|In a Meadow by Melina Meza|
II.33 Upon being harassed by negative thoughts, one should cultivate counteracting thoughts. —translated by Edwin Bryant
For some time now, I’ve been intrigued by Facebook posts from certain friends that simply list things the person is grateful for. I particularly like the ones by my friend Liz because her lists include very simple things, mostly free and available to almost everyone.
Today’s good things:
- Walked six miles;
- Dog therapy on campus today, in particular the golden retriever puppy;
- Watching the bushtits (birds) flit in and out of the trees on campus;
- Got a lot of items off my ‘to do’ list at work, moving forward with several work projects and learning new things.
I also happen to know this gratitude practice is a very serious one for Liz, because she suffers from a serious, chronic illness that affects her quality of life and requires quite a bit of time spent in the hospital. She says, “It’s been bumpy, but I saw research that said gratitude practice helps. And I set intentions at the beginning of each day and have seen improvement.”
- Three mile walk at lunch, great watching the hawks circle;
- Very productive day at work, a lot of weeding and organizing;
- Ran into a lovely friend whom I haven’t seen in a while, always great to catch up;
- Gluten-free ice cream sandwiches
So I was very intrigued when I learned that neuroscientist Alex Korb’s book The Upward Spiral: Using Neuroscience to Reverse the Course of Depression, One Small Change at a Time actually provides a scientific explanation of why this practice works. Feelings of gratitude activate the part of the brain that produces dopamine, a messenger molecule that stimulates your brain’s reward and pleasure center, and stimulates your social dopamine circuits, which make your social interactions more pleasurable. It can also increase your serotonin levels, increasing your happiness.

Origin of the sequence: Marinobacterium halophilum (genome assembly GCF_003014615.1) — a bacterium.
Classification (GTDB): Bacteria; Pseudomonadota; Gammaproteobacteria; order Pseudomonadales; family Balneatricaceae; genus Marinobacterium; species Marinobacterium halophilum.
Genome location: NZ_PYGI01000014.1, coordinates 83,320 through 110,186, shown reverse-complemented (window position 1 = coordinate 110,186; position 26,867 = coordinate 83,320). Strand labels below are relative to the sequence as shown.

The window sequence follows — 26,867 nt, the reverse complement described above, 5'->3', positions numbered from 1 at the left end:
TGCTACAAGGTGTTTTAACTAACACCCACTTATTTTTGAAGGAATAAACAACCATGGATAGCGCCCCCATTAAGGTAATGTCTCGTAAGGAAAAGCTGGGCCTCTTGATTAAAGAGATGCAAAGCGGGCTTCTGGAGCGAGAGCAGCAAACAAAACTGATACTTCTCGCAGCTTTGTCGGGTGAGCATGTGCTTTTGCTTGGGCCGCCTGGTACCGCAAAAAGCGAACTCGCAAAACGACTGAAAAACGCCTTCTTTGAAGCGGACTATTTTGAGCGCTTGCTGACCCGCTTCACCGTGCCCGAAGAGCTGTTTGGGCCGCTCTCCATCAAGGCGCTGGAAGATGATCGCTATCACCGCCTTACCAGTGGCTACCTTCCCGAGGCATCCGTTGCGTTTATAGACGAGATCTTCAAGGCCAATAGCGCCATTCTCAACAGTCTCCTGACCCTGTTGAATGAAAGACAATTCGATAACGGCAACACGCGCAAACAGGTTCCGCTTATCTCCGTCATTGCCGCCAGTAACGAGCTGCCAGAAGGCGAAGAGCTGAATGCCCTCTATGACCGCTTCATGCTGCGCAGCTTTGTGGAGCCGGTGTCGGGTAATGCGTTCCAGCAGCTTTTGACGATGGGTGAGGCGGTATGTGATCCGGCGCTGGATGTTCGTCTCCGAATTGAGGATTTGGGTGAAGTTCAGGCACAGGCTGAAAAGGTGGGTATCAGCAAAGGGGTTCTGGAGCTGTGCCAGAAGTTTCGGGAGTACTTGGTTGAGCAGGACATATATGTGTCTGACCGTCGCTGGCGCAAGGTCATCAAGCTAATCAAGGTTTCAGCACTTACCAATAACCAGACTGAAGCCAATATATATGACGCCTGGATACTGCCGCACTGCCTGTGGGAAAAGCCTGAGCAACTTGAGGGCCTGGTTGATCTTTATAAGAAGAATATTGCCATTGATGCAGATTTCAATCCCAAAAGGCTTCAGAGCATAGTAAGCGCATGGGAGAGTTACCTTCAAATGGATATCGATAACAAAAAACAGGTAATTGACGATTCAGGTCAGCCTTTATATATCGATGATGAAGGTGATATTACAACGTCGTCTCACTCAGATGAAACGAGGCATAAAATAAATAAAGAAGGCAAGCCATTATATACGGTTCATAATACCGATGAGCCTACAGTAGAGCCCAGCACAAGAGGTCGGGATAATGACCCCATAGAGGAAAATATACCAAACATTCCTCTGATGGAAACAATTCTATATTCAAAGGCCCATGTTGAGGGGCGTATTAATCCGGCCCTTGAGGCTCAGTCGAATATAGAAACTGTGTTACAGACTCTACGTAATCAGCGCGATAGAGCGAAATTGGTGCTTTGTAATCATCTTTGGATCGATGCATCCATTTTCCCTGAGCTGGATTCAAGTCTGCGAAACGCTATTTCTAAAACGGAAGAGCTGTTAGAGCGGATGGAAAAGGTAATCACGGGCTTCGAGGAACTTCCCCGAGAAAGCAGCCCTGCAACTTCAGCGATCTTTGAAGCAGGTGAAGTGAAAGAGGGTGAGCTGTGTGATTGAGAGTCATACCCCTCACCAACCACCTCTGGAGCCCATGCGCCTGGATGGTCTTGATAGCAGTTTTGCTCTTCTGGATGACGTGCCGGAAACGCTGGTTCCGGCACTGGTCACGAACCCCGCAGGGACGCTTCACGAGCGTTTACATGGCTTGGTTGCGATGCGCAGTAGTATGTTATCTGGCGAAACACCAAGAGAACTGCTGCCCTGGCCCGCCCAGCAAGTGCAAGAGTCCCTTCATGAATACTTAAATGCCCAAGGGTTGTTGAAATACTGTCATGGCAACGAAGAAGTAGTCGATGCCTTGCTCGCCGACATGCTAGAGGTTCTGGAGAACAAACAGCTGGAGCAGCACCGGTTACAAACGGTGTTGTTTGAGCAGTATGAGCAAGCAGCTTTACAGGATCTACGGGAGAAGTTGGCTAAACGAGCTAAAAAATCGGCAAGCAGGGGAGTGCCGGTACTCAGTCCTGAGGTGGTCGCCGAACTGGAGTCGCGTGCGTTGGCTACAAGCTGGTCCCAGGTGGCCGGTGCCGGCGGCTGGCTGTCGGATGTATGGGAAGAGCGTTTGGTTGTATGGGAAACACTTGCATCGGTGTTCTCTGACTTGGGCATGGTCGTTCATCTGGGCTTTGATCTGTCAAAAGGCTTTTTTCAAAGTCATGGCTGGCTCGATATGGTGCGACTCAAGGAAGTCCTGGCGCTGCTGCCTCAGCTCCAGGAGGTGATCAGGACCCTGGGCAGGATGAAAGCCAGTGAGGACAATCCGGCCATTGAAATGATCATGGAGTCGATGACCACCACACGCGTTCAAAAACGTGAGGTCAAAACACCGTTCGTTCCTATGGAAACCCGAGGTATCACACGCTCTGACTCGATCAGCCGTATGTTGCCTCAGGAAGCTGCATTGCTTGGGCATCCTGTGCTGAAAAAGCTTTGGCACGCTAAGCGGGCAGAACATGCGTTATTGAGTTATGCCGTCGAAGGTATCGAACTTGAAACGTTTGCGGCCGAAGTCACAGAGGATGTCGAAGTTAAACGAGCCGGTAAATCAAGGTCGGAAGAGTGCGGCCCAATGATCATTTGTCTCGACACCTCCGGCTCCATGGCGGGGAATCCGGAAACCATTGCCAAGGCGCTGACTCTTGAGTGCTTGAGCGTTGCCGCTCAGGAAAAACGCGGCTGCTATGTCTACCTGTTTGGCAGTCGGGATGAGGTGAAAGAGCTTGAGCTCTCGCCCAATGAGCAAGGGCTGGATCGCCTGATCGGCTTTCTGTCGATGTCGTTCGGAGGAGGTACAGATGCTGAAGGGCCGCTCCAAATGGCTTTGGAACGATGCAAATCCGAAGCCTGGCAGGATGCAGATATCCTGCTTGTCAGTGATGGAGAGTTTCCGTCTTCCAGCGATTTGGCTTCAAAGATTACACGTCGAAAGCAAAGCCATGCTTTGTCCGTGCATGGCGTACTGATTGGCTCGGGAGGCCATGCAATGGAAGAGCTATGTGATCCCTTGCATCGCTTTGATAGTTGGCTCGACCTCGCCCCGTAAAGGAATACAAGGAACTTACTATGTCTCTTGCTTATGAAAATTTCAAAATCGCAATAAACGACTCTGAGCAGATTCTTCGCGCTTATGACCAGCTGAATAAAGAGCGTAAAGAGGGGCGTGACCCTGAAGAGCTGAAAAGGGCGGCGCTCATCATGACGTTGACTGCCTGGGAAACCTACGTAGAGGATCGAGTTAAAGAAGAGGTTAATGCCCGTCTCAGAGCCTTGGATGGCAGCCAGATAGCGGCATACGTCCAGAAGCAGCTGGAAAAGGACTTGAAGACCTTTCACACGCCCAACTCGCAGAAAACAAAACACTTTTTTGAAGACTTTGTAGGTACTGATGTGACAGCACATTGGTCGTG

“The benefits of gratitude start with the dopamine system, because feeling grateful activates the brain stem region that produces dopamine. Additionally, gratitude toward others increases activity in social dopamine circuits, which makes social interactions more enjoyable …”
“One powerful effect of gratitude is that it can boost serotonin. Trying to think of things you are grateful for forces you to focus on the positive aspects of your life. This simple act increases serotonin production in the anterior cingulate cortex.” —Dr. Korb
When I was thinking about how this practice related to yoga (haha, I figured it must!), I came back to this sutra by Patanjali about cultivating the opposite (pratipaksa-bhavanam).
Of course, when you are being “harassed by negative thoughts,” it often isn’t easy to find and focus on things you are grateful for. But Korb says, the effort alone provides the benefits.
“It’s not finding gratitude that matters most; it’s remembering to look in the first place. Remembering to be grateful is a form of emotional intelligence. One study found that it actually affected neuron density in both the ventromedial and lateral prefrontal cortex. These density changes suggest that as emotional intelligence increases, the neurons in these areas become more efficient. With higher emotional intelligence, it simply takes less effort to be grateful.”
Fascinating, isn’t it? Just like strengthening a muscle, a regular gratitude practice makes you stronger at being grateful over time. So that means getting better as it as you age, and eventually more time spent in a state of contentment. And those brain density changes? That sounds to me like the gratitude practice is improving brain strength—always a good thing.